Journal Article

Ukraine, Crimea and New International Law: Balancing International Law with Arguments Drawn from History

Peter Hilpold

in Chinese Journal of International Law

Volume 14, issue 2, pages 237-270
Published in print June 2015 | ISSN: 1540-1650
Published online June 2015 | e-ISSN: 1746-9937 | DOI: https://dx.doi.org/10.1093/chinesejil/jmv011
Ukraine, Crimea and New International Law: Balancing International Law with Arguments Drawn from History

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The Ukrainian crisis poses a new challenge of an extraordinary dimension to traditional international law. Many well-established concepts of international law have been put to the test. For some, in the wake of the Kosovo advisory opinion a new international law is in the making and the Ukrainian crisis is only a further episode in a longer lasting process pointing in the same direction. For others, the Ukraine case is absolutely particular and in this context historical considerations should prevail over legal dogmatism. It is argued here that traditional international law is very well suited to deal with the Ukraine case. It is further submitted that international law as it stands is flexible enough to cater to the needs of all parties involved. While the concept of territorial sovereignty is not negotiable, there are plenty of instruments and procedures available that should not only guarantee full protection of the Russian speaking groups within the Ukrainian State but also the actual promotion of their rights.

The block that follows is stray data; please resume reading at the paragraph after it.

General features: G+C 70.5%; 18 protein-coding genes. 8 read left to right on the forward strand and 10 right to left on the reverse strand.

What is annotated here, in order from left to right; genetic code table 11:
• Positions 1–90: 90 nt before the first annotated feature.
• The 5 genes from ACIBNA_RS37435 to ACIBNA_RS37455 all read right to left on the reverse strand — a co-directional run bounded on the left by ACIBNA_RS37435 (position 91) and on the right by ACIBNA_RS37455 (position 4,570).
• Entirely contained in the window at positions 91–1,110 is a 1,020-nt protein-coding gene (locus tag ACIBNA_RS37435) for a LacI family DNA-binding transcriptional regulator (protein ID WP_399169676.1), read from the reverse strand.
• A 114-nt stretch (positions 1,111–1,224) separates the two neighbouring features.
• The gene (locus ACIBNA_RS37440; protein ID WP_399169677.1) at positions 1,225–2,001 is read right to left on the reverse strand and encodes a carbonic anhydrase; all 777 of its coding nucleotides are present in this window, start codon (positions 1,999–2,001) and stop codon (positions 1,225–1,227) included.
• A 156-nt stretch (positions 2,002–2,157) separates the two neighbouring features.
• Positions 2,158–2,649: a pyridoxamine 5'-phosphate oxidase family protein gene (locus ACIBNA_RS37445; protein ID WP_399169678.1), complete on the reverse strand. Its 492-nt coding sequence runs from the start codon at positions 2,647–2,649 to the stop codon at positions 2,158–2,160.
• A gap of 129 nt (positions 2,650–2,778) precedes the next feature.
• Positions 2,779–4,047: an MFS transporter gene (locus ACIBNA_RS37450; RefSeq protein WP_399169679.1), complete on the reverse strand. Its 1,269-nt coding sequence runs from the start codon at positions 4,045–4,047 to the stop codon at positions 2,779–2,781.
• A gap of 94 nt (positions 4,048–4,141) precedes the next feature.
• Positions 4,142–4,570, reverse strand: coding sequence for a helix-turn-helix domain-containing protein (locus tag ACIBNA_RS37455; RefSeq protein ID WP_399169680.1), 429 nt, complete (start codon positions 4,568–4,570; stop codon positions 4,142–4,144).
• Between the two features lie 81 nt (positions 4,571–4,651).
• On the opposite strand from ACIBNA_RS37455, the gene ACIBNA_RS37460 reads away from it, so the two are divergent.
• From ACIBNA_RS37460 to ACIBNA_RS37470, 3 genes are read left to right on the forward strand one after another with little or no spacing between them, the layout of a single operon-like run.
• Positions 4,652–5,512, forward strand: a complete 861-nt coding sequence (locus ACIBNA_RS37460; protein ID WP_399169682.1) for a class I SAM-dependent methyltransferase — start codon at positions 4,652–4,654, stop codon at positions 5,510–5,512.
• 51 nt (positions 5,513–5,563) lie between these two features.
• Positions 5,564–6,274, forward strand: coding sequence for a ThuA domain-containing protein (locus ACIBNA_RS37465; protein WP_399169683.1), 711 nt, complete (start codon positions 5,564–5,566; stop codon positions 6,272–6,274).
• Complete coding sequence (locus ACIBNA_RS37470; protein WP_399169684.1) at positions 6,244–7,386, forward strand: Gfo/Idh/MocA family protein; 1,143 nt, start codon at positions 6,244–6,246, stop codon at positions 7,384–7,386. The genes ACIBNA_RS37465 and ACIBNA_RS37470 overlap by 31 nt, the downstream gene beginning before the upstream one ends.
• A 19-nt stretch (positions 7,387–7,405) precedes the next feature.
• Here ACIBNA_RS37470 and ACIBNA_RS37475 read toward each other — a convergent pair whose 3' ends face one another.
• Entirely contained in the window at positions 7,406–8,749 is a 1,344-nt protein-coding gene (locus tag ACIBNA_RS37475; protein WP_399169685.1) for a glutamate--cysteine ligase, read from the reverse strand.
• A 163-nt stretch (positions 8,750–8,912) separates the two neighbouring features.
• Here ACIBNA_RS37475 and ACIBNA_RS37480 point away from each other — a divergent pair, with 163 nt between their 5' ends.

Journal Article.  16339 words. 

Subjects: International Law

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